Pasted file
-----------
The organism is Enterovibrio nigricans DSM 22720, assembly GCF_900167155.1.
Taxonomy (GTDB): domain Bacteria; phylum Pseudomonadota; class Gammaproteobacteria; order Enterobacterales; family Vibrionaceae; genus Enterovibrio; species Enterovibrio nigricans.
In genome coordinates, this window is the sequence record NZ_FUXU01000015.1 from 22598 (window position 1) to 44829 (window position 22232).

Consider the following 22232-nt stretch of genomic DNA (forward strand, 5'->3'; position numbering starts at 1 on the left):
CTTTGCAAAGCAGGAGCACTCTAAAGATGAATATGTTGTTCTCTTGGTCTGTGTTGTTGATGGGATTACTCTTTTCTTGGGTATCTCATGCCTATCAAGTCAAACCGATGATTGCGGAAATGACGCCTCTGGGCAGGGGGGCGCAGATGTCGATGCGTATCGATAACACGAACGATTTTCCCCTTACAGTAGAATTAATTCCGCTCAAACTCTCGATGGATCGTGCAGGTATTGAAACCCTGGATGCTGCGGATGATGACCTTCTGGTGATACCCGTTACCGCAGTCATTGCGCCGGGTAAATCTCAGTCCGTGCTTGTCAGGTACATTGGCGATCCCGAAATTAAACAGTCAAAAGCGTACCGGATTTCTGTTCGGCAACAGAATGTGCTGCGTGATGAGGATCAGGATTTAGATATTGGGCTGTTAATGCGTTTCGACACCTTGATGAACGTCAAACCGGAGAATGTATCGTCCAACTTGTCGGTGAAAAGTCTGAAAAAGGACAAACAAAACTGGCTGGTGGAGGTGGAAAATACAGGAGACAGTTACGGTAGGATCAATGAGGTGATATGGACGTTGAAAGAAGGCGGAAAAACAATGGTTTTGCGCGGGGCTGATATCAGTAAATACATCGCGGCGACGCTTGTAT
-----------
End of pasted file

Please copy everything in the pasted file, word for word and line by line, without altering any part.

The organism is Enterovibrio nigricans DSM 22720, assembly GCF_900167155.1.
Taxonomy (GTDB): domain Bacteria; phylum Pseudomonadota; class Gammaproteobacteria; order Enterobacterales; family Vibrionaceae; genus Enterovibrio; species Enterovibrio nigricans.
In genome coordinates, this window is the sequence record NZ_FUXU01000015.1 from 22598 (window position 1) to 44829 (window position 22232).

Consider the following 22232-nt stretch of genomic DNA (forward strand, 5'->3'; position numbering starts at 1 on the left):
CTTTGCAAAGCAGGAGCACTCTAAAGATGAATATGTTGTTCTCTTGGTCTGTGTTGTTGATGGGATTACTCTTTTCTTGGGTATCTCATGCCTATCAAGTCAAACCGATGATTGCGGAAATGACGCCTCTGGGCAGGGGGGCGCAGATGTCGATGCGTATCGATAACACGAACGATTTTCCCCTTACAGTAGAATTAATTCCGCTCAAACTCTCGATGGATCGTGCAGGTATTGAAACCCTGGATGCTGCGGATGATGACCTTCTGGTGATACCCGTTACCGCAGTCATTGCGCCGGGTAAATCTCAGTCCGTGCTTGTCAGGTACATTGGCGATCCCGAAATTAAACAGTCAAAAGCGTACCGGATTTCTGTTCGGCAACAGAATGTGCTGCGTGATGAGGATCAGGATTTAGATATTGGGCTGTTAATGCGTTTCGACACCTTGATGAACGTCAAACCGGAGAATGTATCGTCCAACTTGTCGGTGAAAAGTCTGAAAAAGGACAAACAAAACTGGCTGGTGGAGGTGGAAAATACAGGAGACAGTTACGGTAGGATCAATGAGGTGATATGGACGTTGAAAGAAGGCGGAAAAACAATGGTTTTGCGCGGGGCTGATATCAGTAAATACATCGCGGCGACGCTTGTAT